Veolia trials new zero-emission electric collection vehicle in Kingston


This week, Kingston Council’s waste and recycling contractor, Veolia, trialled a zero-emission electric Refuse Collection Vehicle (eRCV) with the hope of introducing a cleaner and greener collection fleet across Kingston. The trial has enabled Veolia and Kingston Council to explore what options are available to create more sustainable services for Kingston in the future.

The 26-tonne e-collect vehicle is powered by lithium-ion batteries rather than diesel. It is designed for urban environments with short routes and can complete an entire shift on one charge. With zero emissions and quieter electric power, this technology could help to improve Kingston’s air quality and cut CO2 emissions, achieving both clean and quiet collections.

Scott Edgell, South London Waste Partnership General Manager, Veolia, said: “At Veolia, we are continually working with our partners to find ways to offer industry-leading solutions to environmental concerns. Electric Refuse Collection Vehicles (eRCVs) can help create cleaner, greener and quieter communities whilst also continuing to deliver the same high-quality service. This trial emphasises our commitment to help reach Kingston Council’s net-zero carbon target by 2038, and offers a pilot for lowering carbon emissions in our RCVs across all of the South London Waste Partnership boroughs of Croydon, Kingston, Merton and Sutton.”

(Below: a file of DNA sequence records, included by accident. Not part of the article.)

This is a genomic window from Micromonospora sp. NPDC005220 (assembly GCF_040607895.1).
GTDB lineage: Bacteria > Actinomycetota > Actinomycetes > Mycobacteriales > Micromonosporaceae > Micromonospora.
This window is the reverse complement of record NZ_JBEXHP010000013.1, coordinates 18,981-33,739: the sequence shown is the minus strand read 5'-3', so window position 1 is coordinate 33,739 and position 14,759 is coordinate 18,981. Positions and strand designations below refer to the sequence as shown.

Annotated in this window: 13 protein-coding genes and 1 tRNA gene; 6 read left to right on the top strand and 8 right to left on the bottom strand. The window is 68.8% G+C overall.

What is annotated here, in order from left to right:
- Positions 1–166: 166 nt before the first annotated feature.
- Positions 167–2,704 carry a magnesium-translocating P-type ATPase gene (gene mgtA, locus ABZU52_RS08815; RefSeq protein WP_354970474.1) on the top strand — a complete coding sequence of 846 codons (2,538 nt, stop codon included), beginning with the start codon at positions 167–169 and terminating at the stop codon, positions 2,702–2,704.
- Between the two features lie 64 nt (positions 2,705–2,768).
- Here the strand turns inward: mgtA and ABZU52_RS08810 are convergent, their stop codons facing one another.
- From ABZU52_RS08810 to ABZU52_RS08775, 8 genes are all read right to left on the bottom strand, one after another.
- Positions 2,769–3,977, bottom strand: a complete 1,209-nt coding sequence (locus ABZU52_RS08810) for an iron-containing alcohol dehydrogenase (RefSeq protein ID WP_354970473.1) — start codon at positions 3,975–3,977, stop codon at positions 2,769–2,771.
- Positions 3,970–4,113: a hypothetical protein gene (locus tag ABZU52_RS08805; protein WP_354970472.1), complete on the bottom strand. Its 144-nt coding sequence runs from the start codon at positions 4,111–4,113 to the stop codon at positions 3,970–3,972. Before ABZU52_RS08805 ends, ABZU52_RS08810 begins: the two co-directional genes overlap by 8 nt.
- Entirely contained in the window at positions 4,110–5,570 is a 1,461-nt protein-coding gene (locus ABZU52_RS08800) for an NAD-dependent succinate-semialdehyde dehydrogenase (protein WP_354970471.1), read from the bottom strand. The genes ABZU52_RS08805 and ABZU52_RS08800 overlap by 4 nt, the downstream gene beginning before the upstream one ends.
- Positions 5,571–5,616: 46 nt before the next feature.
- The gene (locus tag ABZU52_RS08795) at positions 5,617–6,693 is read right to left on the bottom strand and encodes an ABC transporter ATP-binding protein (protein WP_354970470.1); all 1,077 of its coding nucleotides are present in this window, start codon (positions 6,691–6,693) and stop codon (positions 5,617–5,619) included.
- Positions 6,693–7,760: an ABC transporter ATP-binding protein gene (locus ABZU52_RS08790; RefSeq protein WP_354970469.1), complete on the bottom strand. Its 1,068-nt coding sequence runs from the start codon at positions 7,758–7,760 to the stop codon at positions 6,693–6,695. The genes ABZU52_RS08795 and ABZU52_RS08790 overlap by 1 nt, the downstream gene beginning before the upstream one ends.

Councillor John Sweeney, Portfolio Holder for Business and Leisure at Kingston Council said: “We’re really pleased to have been part of this trial – the council and its partners in the South London Waste Partnership are constantly exploring ways to provide essential services while minimising the impact on the environment. Earlier in the year, Kingston Council introduced electric vehicles for the borough’s Estate Services and Community Library teams, and is looking at how it can green more of the fleet in the future. The eRCV is much quieter than a traditional collection vehicle, meaning less noise and disruption for residents during collection rounds, helping create a cleaner, greener, quieter Kingston.”